Wolves usually avoid contact with people. Like any wild animal, however, wolves can be dangerous if cornered, injured or sick, or habituated to people through activities such as feeding. With large carnivores, it is imperative for people to avoid actions that encourage these animals to get cozy near people, or to become reliant on food handouts. Below are guidelines to reduce the chance of wolf habituation and conflict while living in and visiting wolf country. Many of these suggestions will also reduce conflicts with other large carnivores, such as bears.

Living & Working in Wolf Country

Wolves occasionally come close to human dwellings or worksites, often in search of prey and, normally, they move on. Occasionally, humans intentionally or accidentally habituate wolves, a situation that can lead to the death of the wolf or wolves. The following guidelines can help prevent habituation of wolves near homes or worksites.

  • Never intentionally feed wolves
  • Avoid any practices that acclimate wolves to people. Improper disposal of household refuse, especially meat scraps, may attract wolves. Dispose of food scraps and garbage in cans with secure lids or pack the refuse out of the area to a proper disposal site.
  • Hang suet feeders at least 7 feet above the surface of the ground or snow.
  • Motion sensor lights may help keep wolves away from dwellings.

Always remain aware of wolf sign near your home or work area. Report consistent and close wolf sign, or incidents of bold wolves to Colorado Parks & Wildlife.

Companion Animals in Wolf Country

To protect both pets and wildlife, owners should always monitor their animal companions in areas where they may encounter wildlife. Unsupervised dogs that stray from their owner’s homes into wolf territories face grave risk. Wolves may treat dogs as interlopers on their territories and attack and kill or injure them, especially if the wolves have pups nearby.

Do not leave pet food outdoors where it may be accessible to a wolf or other predators. Wolves quickly become acclimated to a consistent food source such as this and may eventually injure or kill pets.

  • If you have seen wolves near your home, confine pets in pens or indoors until wolves are no longer present. Secure other domestic animals such as rabbits and chickens when wolves are in the area.
  • If you are hiking or walking with your dog, do not let it wander out of your sight or voice control—better still, keep it leashed.
  • If you are visiting in wolf country, don’t leave your dog unattended or chained outside at a cabin or campsite.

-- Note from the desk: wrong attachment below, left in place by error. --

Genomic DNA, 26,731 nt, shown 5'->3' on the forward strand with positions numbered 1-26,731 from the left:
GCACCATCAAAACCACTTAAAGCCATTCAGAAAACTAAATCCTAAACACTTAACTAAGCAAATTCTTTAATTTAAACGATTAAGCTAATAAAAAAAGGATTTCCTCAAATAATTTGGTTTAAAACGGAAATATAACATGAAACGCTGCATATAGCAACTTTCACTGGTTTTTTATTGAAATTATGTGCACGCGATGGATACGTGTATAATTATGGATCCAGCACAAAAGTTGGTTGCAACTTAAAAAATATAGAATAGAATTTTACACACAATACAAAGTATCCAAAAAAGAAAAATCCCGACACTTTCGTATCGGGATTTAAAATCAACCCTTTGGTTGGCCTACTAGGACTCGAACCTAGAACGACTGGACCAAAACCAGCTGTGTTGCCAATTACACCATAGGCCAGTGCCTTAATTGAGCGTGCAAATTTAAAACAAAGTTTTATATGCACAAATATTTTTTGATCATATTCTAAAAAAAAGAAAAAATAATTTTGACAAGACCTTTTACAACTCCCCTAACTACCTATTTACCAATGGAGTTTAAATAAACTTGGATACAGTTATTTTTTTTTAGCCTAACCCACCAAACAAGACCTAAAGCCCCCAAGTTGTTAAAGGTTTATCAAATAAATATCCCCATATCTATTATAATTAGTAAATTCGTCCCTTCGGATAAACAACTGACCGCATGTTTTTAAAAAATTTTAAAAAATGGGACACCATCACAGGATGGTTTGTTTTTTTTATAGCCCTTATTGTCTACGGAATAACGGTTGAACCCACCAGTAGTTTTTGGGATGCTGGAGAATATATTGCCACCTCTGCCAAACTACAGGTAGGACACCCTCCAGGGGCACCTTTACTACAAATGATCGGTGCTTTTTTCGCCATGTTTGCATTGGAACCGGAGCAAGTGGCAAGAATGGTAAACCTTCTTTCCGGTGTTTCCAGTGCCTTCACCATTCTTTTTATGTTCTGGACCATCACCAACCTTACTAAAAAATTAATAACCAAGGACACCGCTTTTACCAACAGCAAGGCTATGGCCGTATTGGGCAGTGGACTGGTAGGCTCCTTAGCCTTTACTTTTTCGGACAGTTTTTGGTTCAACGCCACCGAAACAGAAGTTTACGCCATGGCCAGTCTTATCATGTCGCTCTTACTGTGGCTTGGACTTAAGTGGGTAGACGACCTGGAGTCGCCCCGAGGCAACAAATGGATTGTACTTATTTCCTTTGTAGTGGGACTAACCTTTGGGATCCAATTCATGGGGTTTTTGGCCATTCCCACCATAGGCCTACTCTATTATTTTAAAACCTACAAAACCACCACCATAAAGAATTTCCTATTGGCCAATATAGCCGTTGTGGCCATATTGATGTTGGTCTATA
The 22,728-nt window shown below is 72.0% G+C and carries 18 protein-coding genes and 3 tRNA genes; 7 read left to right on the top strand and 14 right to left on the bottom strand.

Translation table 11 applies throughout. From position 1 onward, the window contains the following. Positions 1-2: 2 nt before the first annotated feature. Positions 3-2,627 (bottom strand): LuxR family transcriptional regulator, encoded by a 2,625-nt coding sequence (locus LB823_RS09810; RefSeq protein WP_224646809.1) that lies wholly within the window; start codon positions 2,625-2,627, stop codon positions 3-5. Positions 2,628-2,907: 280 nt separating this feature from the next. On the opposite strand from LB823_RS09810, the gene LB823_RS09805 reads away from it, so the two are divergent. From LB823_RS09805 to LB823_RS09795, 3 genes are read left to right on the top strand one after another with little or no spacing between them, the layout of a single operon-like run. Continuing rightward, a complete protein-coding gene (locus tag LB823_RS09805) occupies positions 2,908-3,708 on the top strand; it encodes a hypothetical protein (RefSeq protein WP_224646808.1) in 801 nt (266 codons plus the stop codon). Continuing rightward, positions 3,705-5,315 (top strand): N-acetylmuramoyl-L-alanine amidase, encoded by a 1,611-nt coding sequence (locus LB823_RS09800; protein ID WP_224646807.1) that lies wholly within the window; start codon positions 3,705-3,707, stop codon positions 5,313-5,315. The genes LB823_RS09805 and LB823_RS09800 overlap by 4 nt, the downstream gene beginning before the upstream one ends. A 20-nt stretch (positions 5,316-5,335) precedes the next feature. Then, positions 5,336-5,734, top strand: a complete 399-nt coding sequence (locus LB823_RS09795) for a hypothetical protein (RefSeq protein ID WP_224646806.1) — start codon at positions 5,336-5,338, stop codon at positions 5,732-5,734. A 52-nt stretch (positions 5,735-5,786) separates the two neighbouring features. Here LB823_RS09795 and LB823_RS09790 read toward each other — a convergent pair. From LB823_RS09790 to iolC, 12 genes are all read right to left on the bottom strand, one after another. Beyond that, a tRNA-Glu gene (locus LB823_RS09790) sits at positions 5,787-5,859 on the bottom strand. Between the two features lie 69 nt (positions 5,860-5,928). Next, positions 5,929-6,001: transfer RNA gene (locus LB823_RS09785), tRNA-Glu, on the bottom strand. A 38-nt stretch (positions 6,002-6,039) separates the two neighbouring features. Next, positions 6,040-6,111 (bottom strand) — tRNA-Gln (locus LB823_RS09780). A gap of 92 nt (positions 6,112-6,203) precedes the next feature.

Carry Bear Spray (capsaicin)! If a wolf (or bear) pursues your dog, use the spray to defend your dog by deterring the attack. If your dog is actively being attacked, don’t physically intervene! Instead, use Bear Spray, which contains a strongly pressurized volume of pepper, or capsaicin compounds, to spray them both and break up the altercation. Your dog (and the attacking animal) will need some recovery time, but the effects of Bear Spray are non-lethal and temporary. Use of the spray when your animal is under attack can save it and the wolf or bear from life-threatening injury.

Special Care for Dogs in Wolf Country

Unless you plan to breed your dog, have it sterilized. Female dogs in heat may attract wolves, and female wolves can cause intact male dogs to wander away from safety in search of a casual hook-up. There’s a reason Tinder® has separate apps for dogs and wolves. 😉

Keeping wolves and dogs apart is also important to prevent interbreeding. Wolf-dog hybrids are detrimental to the genetic health of wild wolves, and wolf-dog hybrids do not make good pets! If you are breeding dogs, take extra precaution to keep the dogs safe.

Keep female dogs indoors or kenneled when in heat and always keep intact male dogs in a safe enclosure.

  • Provide indoor shelter options for animals during hours of darkness.
  • Provide chain-link fences around dog yards and overwinter livestock areas.
  • Consider electric fences around dog yards and livestock areas.
  • Install lights/motion detectors around dog yards and livestock areas.
  • Clear brush to provide a perimeter clear of concealing vegetation around dog yards or livestock areas.
  • Keep noisemakers on hand to haze away coyotes, wolves, or bears that venture near your home or dog/livestock enclosure.
  • Keep all animal feed in animal-proof containers or stored in sturdy sheds or barns.
[This section adapted from a fact sheet by Kettle Range Conservation Group].

Hunting in Wolf Country

Some hunters may unknowingly place themselves in compromising situations while pursuing their prey. Hunters should follow these commonsense guidelines:

  • Do not cover yourself with elk or deer scent. Wolves use their nose to locate prey, so this isn’t rocket science.
  • Should you be lucky enough to see a wolf or wolves, make your presence known if they are approaching too close (they probably haven’t noticed you yet).
  • Do not clean wild game and fish in heavily used areas such as campgrounds and hunting access points. Always dispose of wild animal remains properly.
  • Be sure that you can identify the difference between a small wolf and a large coyote.